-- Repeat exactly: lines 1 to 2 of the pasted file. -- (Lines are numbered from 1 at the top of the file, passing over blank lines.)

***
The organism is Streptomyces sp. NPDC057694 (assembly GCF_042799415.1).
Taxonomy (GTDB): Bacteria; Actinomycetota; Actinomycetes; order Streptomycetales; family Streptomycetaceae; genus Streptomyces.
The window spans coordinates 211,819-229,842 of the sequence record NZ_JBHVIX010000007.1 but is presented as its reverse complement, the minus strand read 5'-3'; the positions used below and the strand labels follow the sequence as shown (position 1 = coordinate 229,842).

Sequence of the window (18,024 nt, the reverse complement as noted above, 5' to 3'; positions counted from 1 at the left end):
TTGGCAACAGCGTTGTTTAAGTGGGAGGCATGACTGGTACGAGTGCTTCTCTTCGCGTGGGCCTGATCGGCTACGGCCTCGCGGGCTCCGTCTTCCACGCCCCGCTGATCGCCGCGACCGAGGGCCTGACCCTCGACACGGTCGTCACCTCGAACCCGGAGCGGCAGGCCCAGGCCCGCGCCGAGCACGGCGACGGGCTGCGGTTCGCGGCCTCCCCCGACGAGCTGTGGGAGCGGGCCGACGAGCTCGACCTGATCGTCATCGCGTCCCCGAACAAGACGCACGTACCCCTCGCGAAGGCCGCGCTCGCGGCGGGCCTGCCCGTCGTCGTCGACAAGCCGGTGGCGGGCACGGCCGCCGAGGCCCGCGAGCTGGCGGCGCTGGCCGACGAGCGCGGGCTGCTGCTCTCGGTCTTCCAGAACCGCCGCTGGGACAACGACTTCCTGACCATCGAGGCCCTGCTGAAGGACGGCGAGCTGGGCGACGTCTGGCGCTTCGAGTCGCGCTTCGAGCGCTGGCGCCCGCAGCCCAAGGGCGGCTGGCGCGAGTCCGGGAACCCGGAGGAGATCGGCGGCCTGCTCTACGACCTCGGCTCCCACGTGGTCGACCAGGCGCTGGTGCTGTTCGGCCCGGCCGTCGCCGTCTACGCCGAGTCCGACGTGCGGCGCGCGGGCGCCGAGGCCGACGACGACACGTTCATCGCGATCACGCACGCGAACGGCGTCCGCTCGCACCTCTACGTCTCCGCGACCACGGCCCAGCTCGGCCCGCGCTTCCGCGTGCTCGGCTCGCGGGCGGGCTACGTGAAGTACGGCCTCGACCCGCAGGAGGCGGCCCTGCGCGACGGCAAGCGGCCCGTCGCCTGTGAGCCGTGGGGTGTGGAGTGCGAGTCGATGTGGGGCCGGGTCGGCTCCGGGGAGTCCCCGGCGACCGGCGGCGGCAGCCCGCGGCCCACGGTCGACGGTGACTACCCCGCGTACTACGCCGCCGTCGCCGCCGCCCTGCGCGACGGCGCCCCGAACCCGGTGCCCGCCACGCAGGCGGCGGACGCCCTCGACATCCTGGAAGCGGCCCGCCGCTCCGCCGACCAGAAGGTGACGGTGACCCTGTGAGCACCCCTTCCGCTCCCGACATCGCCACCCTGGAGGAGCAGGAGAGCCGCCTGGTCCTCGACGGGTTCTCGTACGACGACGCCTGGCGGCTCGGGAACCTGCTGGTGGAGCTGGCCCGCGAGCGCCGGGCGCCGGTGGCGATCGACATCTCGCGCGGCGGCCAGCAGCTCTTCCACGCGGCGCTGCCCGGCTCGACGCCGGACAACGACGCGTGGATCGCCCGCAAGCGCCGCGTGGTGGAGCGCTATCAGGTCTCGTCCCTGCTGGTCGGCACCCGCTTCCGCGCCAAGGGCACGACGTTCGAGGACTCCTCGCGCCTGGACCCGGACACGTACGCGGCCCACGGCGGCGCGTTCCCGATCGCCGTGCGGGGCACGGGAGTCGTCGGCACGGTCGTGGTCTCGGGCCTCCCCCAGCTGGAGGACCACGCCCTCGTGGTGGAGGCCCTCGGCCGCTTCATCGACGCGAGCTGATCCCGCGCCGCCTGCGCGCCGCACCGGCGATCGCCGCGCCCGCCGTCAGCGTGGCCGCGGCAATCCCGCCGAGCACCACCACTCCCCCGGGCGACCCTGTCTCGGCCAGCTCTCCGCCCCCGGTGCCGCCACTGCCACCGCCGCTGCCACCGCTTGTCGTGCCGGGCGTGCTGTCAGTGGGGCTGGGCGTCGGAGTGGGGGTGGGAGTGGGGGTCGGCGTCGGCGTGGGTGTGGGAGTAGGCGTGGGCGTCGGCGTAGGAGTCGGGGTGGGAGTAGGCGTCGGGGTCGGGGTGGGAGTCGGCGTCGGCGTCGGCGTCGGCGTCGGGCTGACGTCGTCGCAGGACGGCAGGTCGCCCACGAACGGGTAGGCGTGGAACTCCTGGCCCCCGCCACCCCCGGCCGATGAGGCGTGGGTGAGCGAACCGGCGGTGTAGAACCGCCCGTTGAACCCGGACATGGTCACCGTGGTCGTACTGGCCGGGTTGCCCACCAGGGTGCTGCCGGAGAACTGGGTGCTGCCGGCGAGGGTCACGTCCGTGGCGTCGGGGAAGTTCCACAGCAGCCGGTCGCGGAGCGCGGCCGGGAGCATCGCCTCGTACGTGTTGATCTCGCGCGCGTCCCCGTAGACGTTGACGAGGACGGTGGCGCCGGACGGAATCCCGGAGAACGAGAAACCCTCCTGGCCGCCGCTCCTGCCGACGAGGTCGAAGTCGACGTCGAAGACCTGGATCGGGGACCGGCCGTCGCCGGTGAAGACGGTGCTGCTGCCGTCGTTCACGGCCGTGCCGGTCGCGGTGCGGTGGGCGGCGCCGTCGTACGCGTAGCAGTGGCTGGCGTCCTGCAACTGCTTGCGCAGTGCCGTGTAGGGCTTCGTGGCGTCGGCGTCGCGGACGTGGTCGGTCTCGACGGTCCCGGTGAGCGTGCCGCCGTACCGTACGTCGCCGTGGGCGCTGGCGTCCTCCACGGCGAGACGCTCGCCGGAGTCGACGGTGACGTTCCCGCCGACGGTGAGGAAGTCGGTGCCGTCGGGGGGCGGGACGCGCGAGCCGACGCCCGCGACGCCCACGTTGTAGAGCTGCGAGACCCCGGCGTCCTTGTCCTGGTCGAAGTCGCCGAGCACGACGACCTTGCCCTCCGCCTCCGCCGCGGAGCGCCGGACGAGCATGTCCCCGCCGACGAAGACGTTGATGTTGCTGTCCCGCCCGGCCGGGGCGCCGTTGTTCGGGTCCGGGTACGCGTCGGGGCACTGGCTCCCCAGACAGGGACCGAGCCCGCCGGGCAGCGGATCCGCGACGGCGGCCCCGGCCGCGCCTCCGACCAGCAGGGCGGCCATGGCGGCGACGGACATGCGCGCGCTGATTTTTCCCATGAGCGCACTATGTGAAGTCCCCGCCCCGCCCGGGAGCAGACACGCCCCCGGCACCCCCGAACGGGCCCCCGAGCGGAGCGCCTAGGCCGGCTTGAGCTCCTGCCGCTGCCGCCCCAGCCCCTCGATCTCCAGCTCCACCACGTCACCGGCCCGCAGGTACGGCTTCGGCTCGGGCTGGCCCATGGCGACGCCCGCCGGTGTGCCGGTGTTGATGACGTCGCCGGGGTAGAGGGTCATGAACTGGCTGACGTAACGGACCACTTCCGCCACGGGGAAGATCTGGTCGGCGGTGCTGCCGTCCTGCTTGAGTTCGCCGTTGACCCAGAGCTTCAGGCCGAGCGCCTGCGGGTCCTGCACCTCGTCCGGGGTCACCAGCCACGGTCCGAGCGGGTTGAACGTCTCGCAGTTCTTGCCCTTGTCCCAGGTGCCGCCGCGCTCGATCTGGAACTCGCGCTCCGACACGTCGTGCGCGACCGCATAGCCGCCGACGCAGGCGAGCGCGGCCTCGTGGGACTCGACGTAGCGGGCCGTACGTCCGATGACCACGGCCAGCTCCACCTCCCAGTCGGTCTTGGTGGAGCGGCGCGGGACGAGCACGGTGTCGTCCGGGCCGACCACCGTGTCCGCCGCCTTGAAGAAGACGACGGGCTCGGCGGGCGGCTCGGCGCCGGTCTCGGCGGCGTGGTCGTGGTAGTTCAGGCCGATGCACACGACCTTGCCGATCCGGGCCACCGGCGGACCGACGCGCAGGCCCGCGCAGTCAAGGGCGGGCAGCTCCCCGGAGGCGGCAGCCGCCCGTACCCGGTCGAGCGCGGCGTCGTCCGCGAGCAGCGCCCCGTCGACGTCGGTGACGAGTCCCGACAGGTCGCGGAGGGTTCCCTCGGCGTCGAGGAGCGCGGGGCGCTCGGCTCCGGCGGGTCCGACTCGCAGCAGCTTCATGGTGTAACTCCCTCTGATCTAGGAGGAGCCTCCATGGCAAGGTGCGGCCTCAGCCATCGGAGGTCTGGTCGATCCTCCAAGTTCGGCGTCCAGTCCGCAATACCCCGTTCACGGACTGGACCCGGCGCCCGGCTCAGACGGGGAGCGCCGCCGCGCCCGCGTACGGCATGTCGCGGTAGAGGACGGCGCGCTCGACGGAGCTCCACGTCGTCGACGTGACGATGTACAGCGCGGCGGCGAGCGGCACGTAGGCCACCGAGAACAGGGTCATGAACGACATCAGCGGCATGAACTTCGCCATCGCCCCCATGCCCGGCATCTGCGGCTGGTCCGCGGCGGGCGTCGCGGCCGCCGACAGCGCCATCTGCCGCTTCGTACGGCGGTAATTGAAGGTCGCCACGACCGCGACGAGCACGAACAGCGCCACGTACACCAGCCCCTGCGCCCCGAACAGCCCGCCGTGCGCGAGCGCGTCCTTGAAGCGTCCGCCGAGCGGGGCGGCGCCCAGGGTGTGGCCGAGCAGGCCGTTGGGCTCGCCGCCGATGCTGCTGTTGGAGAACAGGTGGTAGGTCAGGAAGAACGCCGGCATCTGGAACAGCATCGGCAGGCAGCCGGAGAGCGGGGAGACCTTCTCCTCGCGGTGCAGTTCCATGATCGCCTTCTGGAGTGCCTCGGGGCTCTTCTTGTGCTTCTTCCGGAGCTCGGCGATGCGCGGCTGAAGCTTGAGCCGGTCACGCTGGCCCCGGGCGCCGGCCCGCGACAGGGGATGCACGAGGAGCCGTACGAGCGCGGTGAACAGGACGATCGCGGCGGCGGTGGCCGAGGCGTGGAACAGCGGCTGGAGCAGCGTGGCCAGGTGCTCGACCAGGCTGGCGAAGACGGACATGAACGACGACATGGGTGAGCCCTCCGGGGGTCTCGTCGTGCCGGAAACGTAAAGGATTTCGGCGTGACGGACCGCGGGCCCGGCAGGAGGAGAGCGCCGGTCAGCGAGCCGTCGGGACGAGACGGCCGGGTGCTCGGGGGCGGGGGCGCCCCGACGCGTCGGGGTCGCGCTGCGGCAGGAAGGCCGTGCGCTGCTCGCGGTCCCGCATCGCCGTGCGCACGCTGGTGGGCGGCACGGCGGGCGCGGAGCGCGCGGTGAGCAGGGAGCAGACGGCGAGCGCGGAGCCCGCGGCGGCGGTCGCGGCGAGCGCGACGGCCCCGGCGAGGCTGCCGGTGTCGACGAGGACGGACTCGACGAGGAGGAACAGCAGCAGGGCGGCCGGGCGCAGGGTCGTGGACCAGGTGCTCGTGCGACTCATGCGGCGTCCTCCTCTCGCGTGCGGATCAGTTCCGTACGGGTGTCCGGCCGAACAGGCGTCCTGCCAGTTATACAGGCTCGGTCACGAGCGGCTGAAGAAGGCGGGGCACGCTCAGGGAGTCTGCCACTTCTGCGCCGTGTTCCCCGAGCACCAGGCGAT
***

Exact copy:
The organism is Streptomyces sp. NPDC057694 (assembly GCF_042799415.1).
Taxonomy (GTDB): Bacteria; Actinomycetota; Actinomycetes; order Streptomycetales; family Streptomycetaceae; genus Streptomyces.